The Wright brothers arrived in Kitty Hawk for the 1902 gliding experiments on August 29. Construction of the glider did not begin until eleven days later, on September 8th. Orville wrote in his diary: “…finally begin work on machine at a little after 2 p.m. Worked till 5:30. Completed frame of upper surface ready for ribs.”
The Wrights worked quickly but methodically in assembling their glider. The frame for the lower wing was built first. The ribs were then lashed in place, and the cloth covering was tacked in place. Eager to fly, the Wrights took the wing out and flew it as a kite before completing the rest of the glider on September 10.
“On flat sand. Wind 6 meters. Weighted front edge until surface pulled horizontally. Pull at each end 3 lbs. Weight of surface 36 lbs. Sand 11 lbs. Depth of curvature 1/24 to 1/26. Surface more than soared on hill with incline of 7 3/4 . Angle of incidence estimated at 4 to 5. Wind velocity 7 meters. Surface complete except covering to rear spar.”
They next built the lower wing and attached it to the upper wing with the struts from the 1901 glider, which had been stored in their shed. With the two wings complete, more kite tests were made, as recorded by Wilbur in a letter to George Spratt on September 16: “The main thing though is the new machine. We have the two surfaces complete and the uprights in place, but the rudder is not yet quite done. It is 32′ x 5′ spreading an area of 305 sq. ft. altogether. The curvature is about 1 in 25. We had it out making tests of its efficiency today and are very much pleased with the results of our measurements.”
The last sections to be built were the front and rear rudders. Three days later, on September 19, they took it out for tests. Orville wrote in his diary: “Completed the rear vertical tail at 10:30. After dinner took machine to small hill, and after taking two pictures, flying it as a kite, began gliding with the assistance of Dan Tate.”
Twenty-two days after their arrival, they were finally flying.
As recorded by their sister Katherine, the Wrights concluded their experiments on December 7, 1901. They never again used the wind tunnel. The tunnel experiments had brought them through the greatest crisis of their investigations, and lead them to an unparalleled understanding of the dynamics of flight. They had produced reliable data, and set about designing and building their next machine.
The 1902 Glider became the first fully controllable aircraft ever built. It was also the first to soar. The Wrights had solved the problems they had first established for themselves: lift and control. They could turn to power. The tunnel’s legacy is perhaps greatest in the Wrights’ work on powered flight. The data they assembled in 1901 was the basis for their propellers of 1903, the first to have a basis in aerodynamics, and whose performance rivals the best wooden propellers of today.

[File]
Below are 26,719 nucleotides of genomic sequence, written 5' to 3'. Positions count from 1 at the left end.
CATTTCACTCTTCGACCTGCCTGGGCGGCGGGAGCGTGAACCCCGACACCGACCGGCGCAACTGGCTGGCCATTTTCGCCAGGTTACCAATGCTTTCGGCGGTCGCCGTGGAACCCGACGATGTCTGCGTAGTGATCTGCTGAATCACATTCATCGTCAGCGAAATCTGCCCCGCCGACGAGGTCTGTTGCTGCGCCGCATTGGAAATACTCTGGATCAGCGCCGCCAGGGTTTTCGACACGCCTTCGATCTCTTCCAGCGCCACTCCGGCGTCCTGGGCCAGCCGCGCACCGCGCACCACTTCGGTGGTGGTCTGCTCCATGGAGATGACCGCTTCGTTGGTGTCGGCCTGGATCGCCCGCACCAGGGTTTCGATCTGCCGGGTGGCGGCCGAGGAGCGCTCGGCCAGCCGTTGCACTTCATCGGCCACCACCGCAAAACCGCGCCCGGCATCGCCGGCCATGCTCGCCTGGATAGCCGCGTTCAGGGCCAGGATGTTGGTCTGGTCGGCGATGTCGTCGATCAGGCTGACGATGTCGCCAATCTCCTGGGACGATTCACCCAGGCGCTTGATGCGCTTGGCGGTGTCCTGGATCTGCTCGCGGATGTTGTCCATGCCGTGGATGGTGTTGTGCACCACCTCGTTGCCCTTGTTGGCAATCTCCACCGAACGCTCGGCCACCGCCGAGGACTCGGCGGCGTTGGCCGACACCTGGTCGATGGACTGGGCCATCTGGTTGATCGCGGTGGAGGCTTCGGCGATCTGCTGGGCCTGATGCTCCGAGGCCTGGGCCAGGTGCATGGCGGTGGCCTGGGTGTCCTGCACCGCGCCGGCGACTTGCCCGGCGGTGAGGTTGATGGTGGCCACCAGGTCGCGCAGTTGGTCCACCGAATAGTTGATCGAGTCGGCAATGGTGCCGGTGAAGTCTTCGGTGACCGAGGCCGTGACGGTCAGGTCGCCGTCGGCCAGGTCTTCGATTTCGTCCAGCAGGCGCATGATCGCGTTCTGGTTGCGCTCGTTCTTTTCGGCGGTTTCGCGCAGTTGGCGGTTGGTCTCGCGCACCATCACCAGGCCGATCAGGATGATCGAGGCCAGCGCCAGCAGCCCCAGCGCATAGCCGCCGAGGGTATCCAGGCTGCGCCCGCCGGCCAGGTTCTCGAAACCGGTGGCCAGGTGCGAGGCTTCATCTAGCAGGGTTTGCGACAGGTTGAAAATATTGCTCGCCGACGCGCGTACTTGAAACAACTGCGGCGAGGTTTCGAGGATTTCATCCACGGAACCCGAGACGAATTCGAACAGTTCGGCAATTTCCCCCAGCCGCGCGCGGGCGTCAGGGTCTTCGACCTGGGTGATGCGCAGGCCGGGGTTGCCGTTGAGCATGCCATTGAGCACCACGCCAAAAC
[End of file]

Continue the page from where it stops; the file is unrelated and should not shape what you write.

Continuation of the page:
The Wright Flyer featured a forerunner of the modern flight data recorder. The device pictured to the left is a Richard anemometer and stopwatch of the same type used by the Wright brothers. This antique, original instrument was installed on the reproduction Flyer, and used in exactly the same way. The Wrights mounted the instruments on a strut, and set them to be started at when the pilot slipped the catch which held the Flyer in place, thereby recording data as soon as the machine began to move.
The instruments recorded the amount of air that passed through the anemometer, and the time of the flights. With this information and a measurement for distance travelled, the Wrights could determine the Flyer’s speed. A revolution counter was also connected to the same starting and stopping device, so the Wrights could calculate engine performance as well.
The Wright brothers learned to sew from their mother, Susan Wright. Although she died from tuberculosis when both were quite young, she had a profound effect on their futures: not only encouraging their curiosity and inventiveness, but also teaching them a great many mechanical skills.
Susan Wright had learned from her father, a carriage maker, to use tools and to develop her own mechanical aptitude. She passed on much of what she knew to her children. When it came to sewing the fabric, Orville and Wilbur considered the sewing machine as much a tool as any other she had taught them to use.
Katharine Wright described Orville and Wilbur preparing the 1902 glider in a letter to their father, August 20, 1902:
“Will spins the sewing machine around by the hour while Orv squats around marking places to sew. There is no place in the house to live but I’ll be lonesome enough next week and wish that I could have some of their racket around.”